September 30, 2008

A message from Wall Street to Washington DC - by Barry Ritholtz

We on Wall Street feel somewhat compelled to take at least some responsibility. We used excessive leverage, failed to maintain adequate capital, engaged in reckless speculation, created new complex derivatives. We focused on short-term profits at the expense of sustainability. We not only undermined our own firms, we destabilized the financial sector and roiled the global economy, to boot. And we got huge bonuses.

But here’s a news flash for you, D.C.: We could not have done it without you. We may be drunks, but you were our enablers: Your legislative, executive, and administrative decisions made possible all that we did. Our recklessness would not have reached its soaring heights but for your governmental incompetence.


Anonymous said...







Anonymous said...

The TED spread — the difference between what banks and the Treasury pay to borrow money for three months — spiked 21.2% to 3.54 percentage points after hitting a record 3.58, according to Bloomberg.

Anonymous said...

Really ,this is a good point about how Wall Street does have to be regulated , because they aren't capable of self-regulation.
But the 1929 Stock market crash
taught that lesson of the need for
regulations on lending and leverage
requirements .

Anonymous said...

Well, I have to give them that. Our government IS a bunch of idiots after all...

Anonymous said...

It seems like if Congress delays or rejects the bailout plan, the lower crude oil price goes down, so why not use the bailout plan as a hedge.

Congress can keep on rejecting the bailout plan until crude oil go back down to $28 a barrel before passing a very water down plan.

Seems like a win win situation - Wall Street and Main Street can get something out of the bailout plan.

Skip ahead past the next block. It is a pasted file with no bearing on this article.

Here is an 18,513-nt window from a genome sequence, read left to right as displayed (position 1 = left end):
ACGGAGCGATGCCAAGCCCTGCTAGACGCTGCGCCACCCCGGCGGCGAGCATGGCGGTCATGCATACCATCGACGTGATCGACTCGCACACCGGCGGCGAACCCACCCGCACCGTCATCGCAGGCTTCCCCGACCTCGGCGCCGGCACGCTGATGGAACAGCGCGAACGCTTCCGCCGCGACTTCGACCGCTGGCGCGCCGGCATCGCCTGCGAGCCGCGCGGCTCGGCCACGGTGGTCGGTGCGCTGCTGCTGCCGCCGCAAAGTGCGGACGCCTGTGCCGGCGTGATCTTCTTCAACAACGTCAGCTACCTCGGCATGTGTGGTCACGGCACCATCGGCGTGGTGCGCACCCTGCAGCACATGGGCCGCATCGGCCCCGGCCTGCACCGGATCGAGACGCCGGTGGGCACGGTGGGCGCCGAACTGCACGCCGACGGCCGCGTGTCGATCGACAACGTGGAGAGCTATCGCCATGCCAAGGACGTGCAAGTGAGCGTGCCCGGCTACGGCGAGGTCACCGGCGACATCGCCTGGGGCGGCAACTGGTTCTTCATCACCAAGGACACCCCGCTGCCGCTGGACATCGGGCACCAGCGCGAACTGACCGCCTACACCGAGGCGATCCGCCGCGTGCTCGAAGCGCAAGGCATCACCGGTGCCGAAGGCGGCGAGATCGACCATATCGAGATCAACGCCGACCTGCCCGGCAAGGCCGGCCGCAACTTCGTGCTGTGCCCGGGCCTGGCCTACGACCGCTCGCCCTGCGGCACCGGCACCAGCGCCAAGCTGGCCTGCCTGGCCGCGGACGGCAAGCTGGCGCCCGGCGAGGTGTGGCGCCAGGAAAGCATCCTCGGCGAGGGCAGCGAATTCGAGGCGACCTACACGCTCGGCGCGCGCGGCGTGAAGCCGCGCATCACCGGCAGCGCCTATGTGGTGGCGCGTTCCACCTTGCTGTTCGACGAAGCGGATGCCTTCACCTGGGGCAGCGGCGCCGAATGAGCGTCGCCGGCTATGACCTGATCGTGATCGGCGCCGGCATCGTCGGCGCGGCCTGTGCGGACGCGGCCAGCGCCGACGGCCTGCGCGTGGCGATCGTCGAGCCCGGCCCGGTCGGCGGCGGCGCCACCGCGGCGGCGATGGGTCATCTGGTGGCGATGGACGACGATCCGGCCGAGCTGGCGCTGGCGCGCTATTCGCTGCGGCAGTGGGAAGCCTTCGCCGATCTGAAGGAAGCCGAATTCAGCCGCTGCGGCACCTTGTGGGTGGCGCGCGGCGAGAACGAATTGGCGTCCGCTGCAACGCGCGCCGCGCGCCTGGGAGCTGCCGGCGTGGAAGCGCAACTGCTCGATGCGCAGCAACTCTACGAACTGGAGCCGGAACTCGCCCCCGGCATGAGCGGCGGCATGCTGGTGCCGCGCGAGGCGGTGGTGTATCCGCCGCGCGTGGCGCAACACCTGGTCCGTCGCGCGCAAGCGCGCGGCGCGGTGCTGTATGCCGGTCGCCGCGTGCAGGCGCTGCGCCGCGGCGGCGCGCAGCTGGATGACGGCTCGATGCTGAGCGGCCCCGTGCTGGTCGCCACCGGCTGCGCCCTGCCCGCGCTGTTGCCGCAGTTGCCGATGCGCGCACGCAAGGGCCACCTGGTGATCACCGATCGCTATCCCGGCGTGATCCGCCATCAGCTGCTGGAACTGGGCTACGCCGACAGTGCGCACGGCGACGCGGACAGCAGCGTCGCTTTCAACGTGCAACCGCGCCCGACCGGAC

November crude oil closed down $11.41 at $95.48 a barrel today.

Anonymous said...

Since late 2006 286 major U.S. lending operations have "imploded"

`the restoration of the financial health of distressed financial firms could have been achieved with a cheaper and better use of public money... ....via public injections of preferred shares into these firms; via required matching injections of Tier 1 capital by current shareholders to make sure that such shareholders take first tier loss in the presence of public recapitalization; via suspension of dividends payments; via a conversion of some of the unsecured debt into equity (a debt for equity swap).

All these actions would have implied a much lower fiscal costs for the government as they would have forced the shareholders and creditors of the banks to contribute to the recapitalization of the banks.....''

Anonymous said...

Now you understand why third world country's mobs eventually kill their bad leaders ?

America, you used to look down on them, should learn!

Anonymous said...

Why is it that every time there is a bust Wall Street want to "SOCIALIZE LOST", but every time there is a boom Wall Street want to "PRIVATIVE PROFITS"

Wall Street's five biggest companies paid more than $3 billion (R24.1 billion at current exchange rate) in the past five years to their top executives while they presided over the packaging and sale of loans that helped bring down the investment banking system.

Anonymous said...

Place under arrest immediately. Revoke passport. Freeze & Seize assets. Place lien on employer and gett in line for trial.

Large FEMA camps await the admitted crooks. Location optional.

The Big House Crew is saving a warm bed for you.

Anonymous said...

Goldman Sachs to Paulson:

"We're lovin this new bank gig, Hankster! It makes us feel all warm and fuzzy! When do we get our first 'fire sale' regional bank takeover? Did you give the FDIC our shopping list? When does the capital reserves requirement go down to 2%?

Your Partners in Crime,

Da Boyz @ GS BANK ;)

Markus Arelius said...

I can't believe what I've just read, nor the analogy to alcoholism. Alcoholism is a real physical, medical disease.
Are we really saying that greed is some kind of medical disease with "enablers"?

Christ, now we have Wall Street douchebags (of all people walking the face of this planet) trying to pull an "Oprah Winfrey" sob job on the taxpayers of America!


"..and I was wealthy, but never satisfied. I was eating and eating and then my husband, God love him, kept buying me Whoppers with cheese, Coke Classic and 36 pcs Hot Wings from Pizza Hut!"

Way to go Wall Street. Way to throw your ex-lover "enablers" under the bus!

Anonymous said...